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World-class formula for fighting disease

28.01.2005


One of the most exciting developments in clinical research in decades is taking place at the University of Leeds, led by our professor of cancer medicine Peter Selby in collaboration with the Medical Research Council. The creation of a new network for world-class researchers in subjects such as medicines for children, Alzheimer’s, diabetes, mental health and strokes will benefit patients through translating cutting-edge research into new forms of treatment and the best possible chance of recovery.

In 2001, Professor Selby set up the National Cancer Research Network (NCRN). The network has already doubled the number of people involved in cancer clinical trials from 7,500 to 20,000 each year in England and is improving the quality and participation in clinical cancer research.

The model is now being extended across a wide range of diseases as the UK Clinical Research Network. The aim is to ensure that more patients benefit from leading edge medical research as quickly as possible and, following a competitive tender, Leeds is again to be at the forefront of the work. “The creation of the UK Clinical Research Network is the most exciting development in clinical research nationally – or indeed internationally – in recent decades,” Professor Selby said. “It will bring together partner organisations to speed up the development of new medicines and treatments from the laboratory to the patient’s bedside, meaning more patients benefit from the latest scientific advances and ensure health care is based on sound evidence. Our evidence-based approach should place the UK at the forefront of clinical research.”



In addition, the news means the University of Leeds can truly claim a world-class level of expertise, Professor Selby said, enabling it to recruit some 35 staff to begin the new work.

The new network will be co-ordinated by a consortium of the University of Leeds, Leeds Teaching Hospitals NHS trust, University College London and the Medical Research Council clinical trials unit in London. The co-ordinating centre will be co-located in Leeds and London and will be directed by Professor Selby and Professor Janet Darbyshire of the Medical Research Council clinical trials unit. The government is providing substantial funding. In the last budget the health secretary announced an extra £100m a year by 2008 for research and development in the priority areas, the biggest ever increase in research funding targeting these diseases.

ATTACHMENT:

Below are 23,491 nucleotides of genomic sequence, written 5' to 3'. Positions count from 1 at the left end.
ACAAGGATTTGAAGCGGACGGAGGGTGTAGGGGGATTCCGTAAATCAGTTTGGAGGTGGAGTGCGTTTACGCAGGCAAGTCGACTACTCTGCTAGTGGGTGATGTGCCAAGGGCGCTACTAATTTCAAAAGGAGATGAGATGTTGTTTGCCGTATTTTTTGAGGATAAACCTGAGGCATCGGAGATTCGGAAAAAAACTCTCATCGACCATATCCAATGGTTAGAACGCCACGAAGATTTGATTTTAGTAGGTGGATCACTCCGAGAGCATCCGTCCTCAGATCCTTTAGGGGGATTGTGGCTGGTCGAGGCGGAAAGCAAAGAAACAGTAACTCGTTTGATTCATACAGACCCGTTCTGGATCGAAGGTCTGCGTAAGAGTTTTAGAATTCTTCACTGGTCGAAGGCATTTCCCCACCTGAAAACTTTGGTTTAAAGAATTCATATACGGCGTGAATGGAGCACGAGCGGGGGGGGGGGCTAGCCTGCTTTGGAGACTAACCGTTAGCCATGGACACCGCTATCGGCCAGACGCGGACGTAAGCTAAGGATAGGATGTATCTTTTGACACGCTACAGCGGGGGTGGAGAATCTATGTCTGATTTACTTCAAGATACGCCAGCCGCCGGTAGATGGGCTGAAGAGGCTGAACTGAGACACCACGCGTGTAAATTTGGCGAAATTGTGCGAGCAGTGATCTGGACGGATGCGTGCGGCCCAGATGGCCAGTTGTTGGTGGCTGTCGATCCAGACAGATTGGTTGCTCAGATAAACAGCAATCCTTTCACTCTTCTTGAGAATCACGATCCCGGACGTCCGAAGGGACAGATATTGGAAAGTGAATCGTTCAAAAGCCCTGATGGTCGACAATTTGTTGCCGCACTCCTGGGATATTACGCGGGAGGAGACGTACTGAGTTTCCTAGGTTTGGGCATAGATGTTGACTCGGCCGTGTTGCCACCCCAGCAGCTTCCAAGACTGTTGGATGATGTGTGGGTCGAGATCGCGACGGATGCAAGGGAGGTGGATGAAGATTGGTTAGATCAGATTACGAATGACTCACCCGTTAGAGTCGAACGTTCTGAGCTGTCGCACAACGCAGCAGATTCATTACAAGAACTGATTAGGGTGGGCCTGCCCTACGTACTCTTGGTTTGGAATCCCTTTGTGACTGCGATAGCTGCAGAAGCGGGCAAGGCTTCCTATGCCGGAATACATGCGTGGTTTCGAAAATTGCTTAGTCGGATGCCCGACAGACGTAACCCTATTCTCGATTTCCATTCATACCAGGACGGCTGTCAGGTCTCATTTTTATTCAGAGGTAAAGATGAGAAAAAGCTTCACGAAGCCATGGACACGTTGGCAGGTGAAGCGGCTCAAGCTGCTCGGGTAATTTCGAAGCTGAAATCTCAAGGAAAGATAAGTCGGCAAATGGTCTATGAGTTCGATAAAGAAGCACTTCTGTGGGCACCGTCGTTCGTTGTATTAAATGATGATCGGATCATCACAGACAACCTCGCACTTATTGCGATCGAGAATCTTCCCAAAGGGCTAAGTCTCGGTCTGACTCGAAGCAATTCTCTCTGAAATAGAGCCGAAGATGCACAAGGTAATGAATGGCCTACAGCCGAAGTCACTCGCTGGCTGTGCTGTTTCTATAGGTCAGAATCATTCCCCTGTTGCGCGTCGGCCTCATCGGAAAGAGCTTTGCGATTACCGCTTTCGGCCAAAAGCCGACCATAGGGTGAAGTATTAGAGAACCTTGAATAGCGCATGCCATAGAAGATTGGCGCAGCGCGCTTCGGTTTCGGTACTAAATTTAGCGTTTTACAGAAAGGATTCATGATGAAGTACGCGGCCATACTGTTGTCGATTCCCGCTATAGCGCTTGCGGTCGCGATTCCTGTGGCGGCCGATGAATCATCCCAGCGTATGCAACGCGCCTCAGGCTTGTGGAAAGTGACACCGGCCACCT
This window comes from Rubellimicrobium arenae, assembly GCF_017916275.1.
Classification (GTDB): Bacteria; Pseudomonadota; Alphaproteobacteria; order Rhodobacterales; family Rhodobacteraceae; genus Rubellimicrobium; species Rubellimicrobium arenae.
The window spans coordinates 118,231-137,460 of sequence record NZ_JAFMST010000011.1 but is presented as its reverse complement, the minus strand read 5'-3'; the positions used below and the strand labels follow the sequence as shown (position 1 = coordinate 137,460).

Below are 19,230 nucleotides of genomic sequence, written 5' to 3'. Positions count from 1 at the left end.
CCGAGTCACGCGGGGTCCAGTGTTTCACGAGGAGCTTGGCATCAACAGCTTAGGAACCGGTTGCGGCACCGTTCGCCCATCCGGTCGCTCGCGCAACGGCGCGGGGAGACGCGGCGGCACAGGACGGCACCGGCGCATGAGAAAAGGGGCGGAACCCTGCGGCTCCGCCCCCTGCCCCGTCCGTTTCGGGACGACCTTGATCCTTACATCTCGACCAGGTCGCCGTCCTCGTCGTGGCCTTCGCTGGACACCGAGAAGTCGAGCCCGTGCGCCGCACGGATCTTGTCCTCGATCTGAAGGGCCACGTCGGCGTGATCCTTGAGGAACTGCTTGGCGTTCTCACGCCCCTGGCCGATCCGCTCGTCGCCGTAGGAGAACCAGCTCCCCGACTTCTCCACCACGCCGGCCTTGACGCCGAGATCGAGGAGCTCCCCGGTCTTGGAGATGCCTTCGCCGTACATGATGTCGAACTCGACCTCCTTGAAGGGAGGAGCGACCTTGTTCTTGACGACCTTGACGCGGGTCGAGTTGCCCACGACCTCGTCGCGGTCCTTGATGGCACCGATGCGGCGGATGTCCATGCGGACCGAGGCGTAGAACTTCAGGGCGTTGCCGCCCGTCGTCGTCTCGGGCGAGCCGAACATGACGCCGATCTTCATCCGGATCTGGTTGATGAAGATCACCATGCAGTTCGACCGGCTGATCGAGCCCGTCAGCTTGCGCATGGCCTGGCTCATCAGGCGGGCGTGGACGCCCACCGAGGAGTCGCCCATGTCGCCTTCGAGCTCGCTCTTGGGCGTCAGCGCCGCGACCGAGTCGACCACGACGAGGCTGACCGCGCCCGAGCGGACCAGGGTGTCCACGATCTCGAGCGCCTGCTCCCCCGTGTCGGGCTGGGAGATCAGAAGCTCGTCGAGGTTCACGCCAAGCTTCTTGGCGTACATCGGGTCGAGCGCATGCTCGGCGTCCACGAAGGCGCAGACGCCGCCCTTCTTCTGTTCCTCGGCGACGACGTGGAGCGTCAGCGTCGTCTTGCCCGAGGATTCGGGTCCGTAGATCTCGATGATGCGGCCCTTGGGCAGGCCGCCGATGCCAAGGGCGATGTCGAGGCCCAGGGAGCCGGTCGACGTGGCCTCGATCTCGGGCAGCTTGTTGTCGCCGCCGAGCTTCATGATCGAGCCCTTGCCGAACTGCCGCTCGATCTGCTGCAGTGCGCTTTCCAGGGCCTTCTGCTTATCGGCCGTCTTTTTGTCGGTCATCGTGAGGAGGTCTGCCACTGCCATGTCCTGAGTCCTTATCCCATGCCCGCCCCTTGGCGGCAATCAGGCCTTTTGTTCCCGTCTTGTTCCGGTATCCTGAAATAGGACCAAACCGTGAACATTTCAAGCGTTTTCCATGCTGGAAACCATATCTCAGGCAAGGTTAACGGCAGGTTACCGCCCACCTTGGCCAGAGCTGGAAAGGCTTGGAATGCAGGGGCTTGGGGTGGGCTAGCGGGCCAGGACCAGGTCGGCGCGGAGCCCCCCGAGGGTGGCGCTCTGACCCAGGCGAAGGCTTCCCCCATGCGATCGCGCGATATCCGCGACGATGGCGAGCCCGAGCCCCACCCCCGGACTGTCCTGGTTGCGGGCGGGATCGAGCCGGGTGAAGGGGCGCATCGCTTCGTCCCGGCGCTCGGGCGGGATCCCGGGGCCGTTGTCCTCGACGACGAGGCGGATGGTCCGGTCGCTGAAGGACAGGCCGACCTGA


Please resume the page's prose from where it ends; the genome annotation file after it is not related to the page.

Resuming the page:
Professor Selby said that recent scientific advances in cell and molecular biology, molecular genetics, immunology and pharmacology had radically improved our basic understanding of the mechanisms of disease – and demonstrated many potential new approaches to its prevention, diagnosis and treatment. But turning this basic science into patient benefit required more high quality clinical research, which must be carried out against the background of ever increasing regulation to ensure patient safety.

In the UK these scientific needs have been addressed by substantial new government investment and the creation of networks designed to ensure rapid progress in clinical research. For research has shown that cancer patients being treated in units where a large proportion are enlisted on clinical trials tend to do better than the average, partly because trials generally bring a better standard of care.
“However, it can be difficult and time-consuming to get patients admitted to trials and many clinicians lack the time or resources to handle the extra workload. But the cancer network has proved it is possible to support the clinical researchers making admission into trials swifter and so speeding up the whole research effort.

Professor Selby said his team achieved their success by liaising closely with 34 local cancer networks up and down the country. “We aimed to give guidance centrally while encouraging local ownership,” he said. “Although ring-fenced money is clearly vital, our success was really about motivating people to come on board.” Once patients and clinicians had agreed to take part in trials, network staff were able to take over many of the difficult steps like co-ordinating disparate funding bodies, organising peer reviews and gaining regulatory approval for trials, as well as supporting patients in trials. The enthusiasm and support of patients has been a wonderful element in the NCRN.

Professor Selby set up a specialist medical oncology service in Leeds in 1988 and, with support from the NHS and other agencies and it has expanded around Yorkshire to become one of the country’s largest and most successful regional oncology services and training programmes. He was also a leading member of the expert advisory group which proposed – and achieved – the reorganisation of cancer services in the UK.

“This is an exciting time for researchers who are seeking to take the major advances of the biology laboratories and develop them into successful medical care,” he said. “In about five years time I fully expect the clinical research network to be even more comprehensive, covering most if not all the main healthcare areas – that is our ultimate aim.

Vanessa Bridge | alfa
Further information:
http://www.leeds.ac.uk

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